A dark figure on the other side of the gate was bundling up a sleeping bag. Corin had his hand in his pocket before he heard the predictable “Spare some change?” in a weary, toneless voice. He didn’t envy anyone living on the streets as the days grew colder.
“Here you go, mate.” Corin dropped a couple of quid into their hand. In the twilight, it was hard to make out any details of the black-clad figure with their hood pulled down low over their face.
The rough sleeper didn’t speak again but gave Corin a sketchy salute in thanks before returning to packing up their few goods.
The path led on up through a field of sheep to another gate, which seemed to mark the base of the tor proper. A few trees grew there, one of them adorned with colourful ribbons. Prayers? To which deity? The gradient became steeper, and there were steps to aid the weary climber. Corin halted for a moment to turn and view the way he’d come. Glastonbury town lay before him, and beyond it, the sun sunk low in the sky.
But now rain was setting in. Putting up the hood of his waterproof, Corin headed onwards, following the path on its winding route towards the summit of the tor.
As he neared the top, the rain slackened again. The wind, by contrast, picked up sharply. It ruffled Corin’s hair as he stopped once more to put back his hood and turn in a slow circle to gaze over the Somerset Levels—all cosy English countryside these days, with villages and patchwork farmers’ fields, but thousands of years ago he’d have been surrounded by marshes. Glastonbury Tor would have risen out of them, high and dry, a true island. No wonder they called it the Isle of Avalon to this day.
St. Michael’s Tower, at first half-hidden by the brow of the hill, grew taller as he approached. Its sandstone stood out darkly against the grey skies visible around and through it, the arched doorway at the front going straight through to the back. Corin shivered. Those strong winds had ushered in a rolling mist and the light was fading fast.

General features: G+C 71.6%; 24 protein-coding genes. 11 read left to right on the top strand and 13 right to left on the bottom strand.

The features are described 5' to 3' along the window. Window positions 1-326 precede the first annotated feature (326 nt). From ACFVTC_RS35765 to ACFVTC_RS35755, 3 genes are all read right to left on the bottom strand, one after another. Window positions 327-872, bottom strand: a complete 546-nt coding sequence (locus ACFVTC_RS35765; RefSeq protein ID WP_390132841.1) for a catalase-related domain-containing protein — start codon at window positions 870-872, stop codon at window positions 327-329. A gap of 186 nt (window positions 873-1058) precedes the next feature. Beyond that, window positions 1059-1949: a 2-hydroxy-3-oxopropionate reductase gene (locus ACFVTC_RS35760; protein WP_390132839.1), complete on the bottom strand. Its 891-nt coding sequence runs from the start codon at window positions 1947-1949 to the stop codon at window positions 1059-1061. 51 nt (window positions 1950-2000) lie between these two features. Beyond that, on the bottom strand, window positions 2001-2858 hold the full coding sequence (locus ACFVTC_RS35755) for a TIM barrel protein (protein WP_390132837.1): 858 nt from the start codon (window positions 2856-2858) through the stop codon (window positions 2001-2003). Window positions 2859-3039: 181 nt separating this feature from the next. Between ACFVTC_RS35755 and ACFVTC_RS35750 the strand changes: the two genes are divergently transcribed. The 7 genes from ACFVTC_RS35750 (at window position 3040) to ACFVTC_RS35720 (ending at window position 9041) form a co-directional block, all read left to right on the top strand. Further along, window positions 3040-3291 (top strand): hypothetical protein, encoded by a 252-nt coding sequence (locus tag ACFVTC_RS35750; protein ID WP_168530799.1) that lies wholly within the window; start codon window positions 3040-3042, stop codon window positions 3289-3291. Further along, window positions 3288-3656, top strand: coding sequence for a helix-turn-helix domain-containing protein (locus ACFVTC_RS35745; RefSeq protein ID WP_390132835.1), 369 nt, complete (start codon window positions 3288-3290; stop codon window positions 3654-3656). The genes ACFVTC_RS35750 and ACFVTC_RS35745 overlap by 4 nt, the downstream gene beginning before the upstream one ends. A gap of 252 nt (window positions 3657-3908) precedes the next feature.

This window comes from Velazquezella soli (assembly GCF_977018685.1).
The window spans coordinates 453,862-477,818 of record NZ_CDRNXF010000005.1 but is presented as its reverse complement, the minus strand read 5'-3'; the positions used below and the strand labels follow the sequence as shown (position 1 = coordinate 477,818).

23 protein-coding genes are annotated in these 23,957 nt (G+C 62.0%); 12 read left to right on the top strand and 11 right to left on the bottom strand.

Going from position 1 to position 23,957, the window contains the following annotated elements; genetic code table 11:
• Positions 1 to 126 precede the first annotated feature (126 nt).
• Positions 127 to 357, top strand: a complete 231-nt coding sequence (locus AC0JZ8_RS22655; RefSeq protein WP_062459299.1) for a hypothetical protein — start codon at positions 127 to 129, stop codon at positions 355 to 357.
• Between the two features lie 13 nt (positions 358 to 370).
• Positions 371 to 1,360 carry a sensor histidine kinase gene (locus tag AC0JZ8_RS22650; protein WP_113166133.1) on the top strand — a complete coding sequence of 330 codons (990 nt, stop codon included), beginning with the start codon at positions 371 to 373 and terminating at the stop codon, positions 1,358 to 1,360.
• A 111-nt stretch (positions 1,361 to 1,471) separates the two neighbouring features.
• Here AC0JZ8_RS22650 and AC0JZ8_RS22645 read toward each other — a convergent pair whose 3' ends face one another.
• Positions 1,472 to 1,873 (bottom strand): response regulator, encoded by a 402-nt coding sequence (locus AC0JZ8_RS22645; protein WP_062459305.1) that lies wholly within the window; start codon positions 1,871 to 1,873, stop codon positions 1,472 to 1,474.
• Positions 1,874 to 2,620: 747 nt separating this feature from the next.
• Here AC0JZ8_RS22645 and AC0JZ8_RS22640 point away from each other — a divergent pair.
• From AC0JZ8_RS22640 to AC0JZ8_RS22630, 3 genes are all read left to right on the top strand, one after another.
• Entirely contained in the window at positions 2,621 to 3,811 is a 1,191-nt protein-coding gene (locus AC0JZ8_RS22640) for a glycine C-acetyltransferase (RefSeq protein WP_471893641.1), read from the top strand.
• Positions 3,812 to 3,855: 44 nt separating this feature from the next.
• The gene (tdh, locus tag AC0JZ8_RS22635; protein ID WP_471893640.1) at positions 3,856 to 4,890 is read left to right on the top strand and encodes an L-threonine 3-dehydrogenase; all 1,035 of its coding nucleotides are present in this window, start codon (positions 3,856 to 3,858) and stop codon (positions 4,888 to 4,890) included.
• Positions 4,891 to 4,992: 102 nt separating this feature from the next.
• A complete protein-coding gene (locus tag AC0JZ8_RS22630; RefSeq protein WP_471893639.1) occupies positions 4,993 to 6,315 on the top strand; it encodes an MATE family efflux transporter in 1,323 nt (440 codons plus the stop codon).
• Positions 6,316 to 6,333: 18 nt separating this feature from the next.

Better get a move on if he was to make it to the tower and back before dark. Corin increased his pace, half jogging up the low steps of the pathway. By the time he reached the tower, he was warm with the exercise and relished the wind on his face. There was no one else around, which had to be a rare occurrence for a place so iconic. He wanted to make the most of it.
A moment later, a sinking sensation came with the realisation that he wasn’t, in fact, alone: a lean figure was visible on a second path heading down from the tower. Corin must have just missed meeting him at the top. Further unease greeted the view—or rather lack of it—of his own path. Damn it. He’d have to cut short his walk here if he didn’t want to risk getting lost in the dark and the fog. Still, he had all the time in the world to make a return visit. Telling himself to be philosophical, Corin started to make his way back towards civilisation.
He hadn’t gone all that far when he was startled by a shout from only a few feet away. Corin whirled. How had he not heard anyone approaching? “What?” he managed, heart racing.
The man standing there was dark-haired, wet, and bedraggled, dressed in a black leather jacket that didn’t appear to appreciate the soaking it had got. “There was a woman. Older. Uh, around sixty. Just now. Did you see her?”
The earnest, almost desperate way he spoke was arresting. His accent was unexpected—more London than Somerset. Corin gazed at him in a futile attempt to find something visually unique about the man. Something memorable. But his features were entirely regular and his build well-proportioned. Useless, in other words. “I haven’t seen anyone here. Apart from you. Did you . . . lose her?”
The man seemed to hunch in on himself, and Corin wished he could offer comfort. “No. Sorry. Mind playing tricks.”
It hit him like a blow. God, you too?
“Sorry to bother you,” the man said before Corin could bring himself to voice the admission, and ran back in the direction he’d come from.
An inexplicable sense of loss assaulted Corin. Why should he care that a man he’d never met before—and wouldn’t know if he saw him again—had gone? What was it to him if the stranger did or didn’t find the woman he was looking for? If she even existed, that was. Rattled, the relaxation from walking on the tor totally gone, Corin increased his own speed back towards the town. Back towards the sanctuary of his car and his flat.